From our September 4th 2016 service
Today's bulletin has some material on "Media Manipulation." There is a double entendre there. For it is thought that the media manipulates people and society. But also, clearly, there are those who know how and do manipulate the media to get their message heard and tilt people's opinions in the directions they want. How does this work? Well, as usual, it's helpful to consider the past.
This is the first newspaper to be published in the American colonies, Publick Occurrences. This, the first issue, of September 25, 1690, was also the last as it was immediately suppressed. The authorities shut it down because it was issued "Without the least Privity or Countenance of Authority." It would be 14 more years before The Boston News-Letter, a weekly, started up. It featured on its masthead, prominently, the words "published by authority."
Not long after that, in 1734, John Peter Zenger, publisher of The New York Weekly Journal, was prosecuted for criminal libel after he printed criticism of the royal governor. He was famously acquitted on the grounds that truth is a valid defense against such charges. An amazing insight!
The newspapers of the early USA were full of opinion — a lot more opinion than news — that included harsh language: "refuse of nations"; "yelper of the Democratic kennels"; "vile old wretch"; "tool of a baboon"; "frog-eating, man-eating, blooddrinking cannibals"; "under-strapping cut-throats who walk in rags and sleep amidst filth and vermin." The Gazette of the United States was a mouthpiece for the Federalist Party and The National Gazette of the Democrat-Republican Party. Much of their content was written under pseudonyms or anonymously.
Yet newspapers were not a big business until the presses began to be operated by steam engines in the 1830's. Here we see the numbers of newspapers in the USA 1775-1835.
By the 1890's William Randolph Hearst and Joseph Pultizer were competing in New York City. This cartoon shows how they played a role in precipitating the Spanish-American War. Why are they dressed like that though? And why did their practices spawn the term "Yellow Journalism?"
Because Pulitzer had a comic-strip that featured a child in a yellow smock. Hearst hired the cartoonist away and Pulitzer got another cartoonist to draw the same thing. So their fiercely competitive, sensational and deceptive style of journalism was called "Yellow Kid Journalism" and then shortened to just "Yellow Journalism."
Electronic technology and the internet have only intensified this need of news outlets to generate content and "scoop" each other in order to gain and keep audiences. But the rise of consumerism has greatly increased the potential for profit from advertisers — if the audience is there.
Surprisingly, many people don't seem to be aware of how much of the news and information they take in is oriented towards marketing. There is more concern with the possibility that the media is a giant conspiracy bent on controlling public opinion and "manufacturing consent" for the government, ruling classes and corporations. People complain far more about what they see as political bias. But at least recognize such bias.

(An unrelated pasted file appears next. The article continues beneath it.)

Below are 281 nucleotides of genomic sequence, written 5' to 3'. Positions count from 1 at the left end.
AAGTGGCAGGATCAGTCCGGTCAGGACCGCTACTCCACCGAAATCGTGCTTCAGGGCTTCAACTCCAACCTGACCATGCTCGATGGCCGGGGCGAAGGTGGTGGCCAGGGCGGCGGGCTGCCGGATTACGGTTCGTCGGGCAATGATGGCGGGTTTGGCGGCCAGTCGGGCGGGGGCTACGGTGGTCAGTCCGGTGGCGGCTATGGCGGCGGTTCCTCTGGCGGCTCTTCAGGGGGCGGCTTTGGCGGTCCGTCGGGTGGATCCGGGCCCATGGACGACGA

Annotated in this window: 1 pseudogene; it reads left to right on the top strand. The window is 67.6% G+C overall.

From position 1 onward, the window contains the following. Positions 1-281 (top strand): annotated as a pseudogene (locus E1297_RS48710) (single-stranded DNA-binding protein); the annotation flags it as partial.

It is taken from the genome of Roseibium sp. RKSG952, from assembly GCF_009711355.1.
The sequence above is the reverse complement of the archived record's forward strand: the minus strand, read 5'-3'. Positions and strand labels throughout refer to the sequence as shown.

This is referred to in today's bulletin. The degree to which people trust media outlets depends on their own political leanings. Here's the rest of it. This is from Pew Research. If they're not reliable then America and modern civilization are in big trouble. They've been tracking all sort of things having to do with the media for many years.
Here's what's been happening to newsroom employment. What does this mean? It means fewer people to do the work of bringing us the news and, especially, fleshing out and fact-checking the news. It means much greater incentives to air government-supplied and PR-company-supplied material as they get it. And remember: the media is under tremendous time pressures to be the first, or at least not the last, with any new story.
Here's where Americans get their news — this is from 2010.
Here we see where the ad revenue has been going. Keep in mind that only 10% of people in the USA and in most of Europe pay anything for their news, or are willing to pay for it. So the media relies more and more on this ad revenue. Now you might think that this would mean that advertisers are "calling the shots" with respect to news reporting. You might think that everything that you get from the media "for free" is going to be biased in a particular political or ideological way because of this. Not so. Rather, it is going to be biased or designed to keep you looking at the ads. And the internet, especially, can be used to figure out what will keep you online, engaged, and clicking. Yes, it will appeal to your political or ideological biases. And to your interest in sex, violence, celebrities or whatever you bought online recently.
These are the forces that Ryan Holiday talks about in his book Trust Me, I'm Lying: Confessions of a Media Manipulator. It's a great book and I recommend you read it if you want to know the behind-the-scenes of what you see everyday on the internet and the news media. Out of curiosity, I emailed Mr. Holiday to ask about his religious stance and he replied describing himself as "a polite agnostic." So he is in our camp. I invited him to "preach" at the NTCOF if he gets to the DFW area.
Here's a representative portion of Holiday's main message:
The economics of the Internet created a twisted set of incentives that make traffic more important — and more profitable — than the truth. … Our news is what rises, and what rises is what spreads, and what spreads is what makes us angry or makes us laugh. Our media diet is quickly transformed into junk food, fake stories engineered by people like me to be consumed and passed around. It is the refined and processed sugars of the information food pyramid — out of the ordinary, unnatural, and deliberately sweetened. Inside the chaos, it is easy to mislead. Only the exciting, sensational stuff finds readers — the stories that "blow up." Reporters don't have time for follow-ups or reasoned critiques, only quick hits.